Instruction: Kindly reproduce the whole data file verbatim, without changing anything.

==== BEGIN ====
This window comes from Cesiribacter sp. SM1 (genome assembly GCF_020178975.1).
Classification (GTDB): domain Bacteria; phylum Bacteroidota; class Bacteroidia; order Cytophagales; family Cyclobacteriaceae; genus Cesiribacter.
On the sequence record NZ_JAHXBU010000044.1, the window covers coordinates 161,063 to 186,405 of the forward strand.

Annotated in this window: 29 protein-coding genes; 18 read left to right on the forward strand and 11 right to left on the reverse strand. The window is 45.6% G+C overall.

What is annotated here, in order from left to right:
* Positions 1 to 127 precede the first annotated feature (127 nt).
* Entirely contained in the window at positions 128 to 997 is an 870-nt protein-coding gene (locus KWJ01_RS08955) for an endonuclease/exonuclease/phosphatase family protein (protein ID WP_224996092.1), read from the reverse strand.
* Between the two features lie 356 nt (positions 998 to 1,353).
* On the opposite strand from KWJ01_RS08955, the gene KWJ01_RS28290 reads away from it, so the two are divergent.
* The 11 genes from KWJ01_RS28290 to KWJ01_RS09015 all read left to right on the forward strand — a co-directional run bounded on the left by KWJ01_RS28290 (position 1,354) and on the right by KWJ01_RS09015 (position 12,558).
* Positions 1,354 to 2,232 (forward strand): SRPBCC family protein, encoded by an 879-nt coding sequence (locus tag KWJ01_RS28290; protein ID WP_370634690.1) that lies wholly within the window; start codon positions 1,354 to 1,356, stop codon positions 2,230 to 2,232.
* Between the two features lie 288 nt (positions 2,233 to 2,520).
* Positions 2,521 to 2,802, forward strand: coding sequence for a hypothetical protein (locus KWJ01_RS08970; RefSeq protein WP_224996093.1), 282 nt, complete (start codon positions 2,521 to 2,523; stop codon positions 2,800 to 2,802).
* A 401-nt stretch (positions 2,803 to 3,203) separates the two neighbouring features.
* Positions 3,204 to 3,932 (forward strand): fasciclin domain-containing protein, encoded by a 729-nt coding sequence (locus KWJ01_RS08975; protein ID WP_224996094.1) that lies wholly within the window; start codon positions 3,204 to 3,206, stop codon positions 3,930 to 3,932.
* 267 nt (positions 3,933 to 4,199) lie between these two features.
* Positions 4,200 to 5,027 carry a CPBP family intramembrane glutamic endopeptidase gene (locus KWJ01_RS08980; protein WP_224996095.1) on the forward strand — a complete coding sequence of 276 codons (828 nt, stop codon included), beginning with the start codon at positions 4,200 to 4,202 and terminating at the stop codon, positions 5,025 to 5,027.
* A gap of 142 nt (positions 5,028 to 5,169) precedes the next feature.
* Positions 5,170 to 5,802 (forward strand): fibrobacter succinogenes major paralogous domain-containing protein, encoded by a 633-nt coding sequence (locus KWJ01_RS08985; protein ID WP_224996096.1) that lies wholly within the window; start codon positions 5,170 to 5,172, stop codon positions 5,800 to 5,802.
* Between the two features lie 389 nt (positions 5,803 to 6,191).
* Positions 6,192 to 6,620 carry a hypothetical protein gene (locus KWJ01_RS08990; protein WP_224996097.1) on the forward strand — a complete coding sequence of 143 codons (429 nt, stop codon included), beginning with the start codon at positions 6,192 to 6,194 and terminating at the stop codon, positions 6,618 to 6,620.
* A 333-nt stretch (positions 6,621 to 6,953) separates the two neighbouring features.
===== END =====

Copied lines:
This window comes from Cesiribacter sp. SM1 (genome assembly GCF_020178975.1).
Classification (GTDB): domain Bacteria; phylum Bacteroidota; class Bacteroidia; order Cytophagales; family Cyclobacteriaceae; genus Cesiribacter.
On the sequence record NZ_JAHXBU010000044.1, the window covers coordinates 161,063 to 186,405 of the forward strand.

Annotated in this window: 29 protein-coding genes; 18 read left to right on the forward strand and 11 right to left on the reverse strand. The window is 45.6% G+C overall.

What is annotated here, in order from left to right:
* Positions 1 to 127 precede the first annotated feature (127 nt).
* Entirely contained in the window at positions 128 to 997 is an 870-nt protein-coding gene (locus KWJ01_RS08955) for an endonuclease/exonuclease/phosphatase family protein (protein ID WP_224996092.1), read from the reverse strand.
* Between the two features lie 356 nt (positions 998 to 1,353).
* On the opposite strand from KWJ01_RS08955, the gene KWJ01_RS28290 reads away from it, so the two are divergent.
* The 11 genes from KWJ01_RS28290 to KWJ01_RS09015 all read left to right on the forward strand — a co-directional run bounded on the left by KWJ01_RS28290 (position 1,354) and on the right by KWJ01_RS09015 (position 12,558).
* Positions 1,354 to 2,232 (forward strand): SRPBCC family protein, encoded by an 879-nt coding sequence (locus tag KWJ01_RS28290; protein ID WP_370634690.1) that lies wholly within the window; start codon positions 1,354 to 1,356, stop codon positions 2,230 to 2,232.
* Between the two features lie 288 nt (positions 2,233 to 2,520).
* Positions 2,521 to 2,802, forward strand: coding sequence for a hypothetical protein (locus KWJ01_RS08970; RefSeq protein WP_224996093.1), 282 nt, complete (start codon positions 2,521 to 2,523; stop codon positions 2,800 to 2,802).
* A 401-nt stretch (positions 2,803 to 3,203) separates the two neighbouring features.
* Positions 3,204 to 3,932 (forward strand): fasciclin domain-containing protein, encoded by a 729-nt coding sequence (locus KWJ01_RS08975; protein ID WP_224996094.1) that lies wholly within the window; start codon positions 3,204 to 3,206, stop codon positions 3,930 to 3,932.
* 267 nt (positions 3,933 to 4,199) lie between these two features.
* Positions 4,200 to 5,027 carry a CPBP family intramembrane glutamic endopeptidase gene (locus KWJ01_RS08980; protein WP_224996095.1) on the forward strand — a complete coding sequence of 276 codons (828 nt, stop codon included), beginning with the start codon at positions 4,200 to 4,202 and terminating at the stop codon, positions 5,025 to 5,027.
* A gap of 142 nt (positions 5,028 to 5,169) precedes the next feature.
* Positions 5,170 to 5,802 (forward strand): fibrobacter succinogenes major paralogous domain-containing protein, encoded by a 633-nt coding sequence (locus KWJ01_RS08985; protein ID WP_224996096.1) that lies wholly within the window; start codon positions 5,170 to 5,172, stop codon positions 5,800 to 5,802.
* Between the two features lie 389 nt (positions 5,803 to 6,191).
* Positions 6,192 to 6,620 carry a hypothetical protein gene (locus KWJ01_RS08990; protein WP_224996097.1) on the forward strand — a complete coding sequence of 143 codons (429 nt, stop codon included), beginning with the start codon at positions 6,192 to 6,194 and terminating at the stop codon, positions 6,618 to 6,620.
* A 333-nt stretch (positions 6,621 to 6,953) separates the two neighbouring features.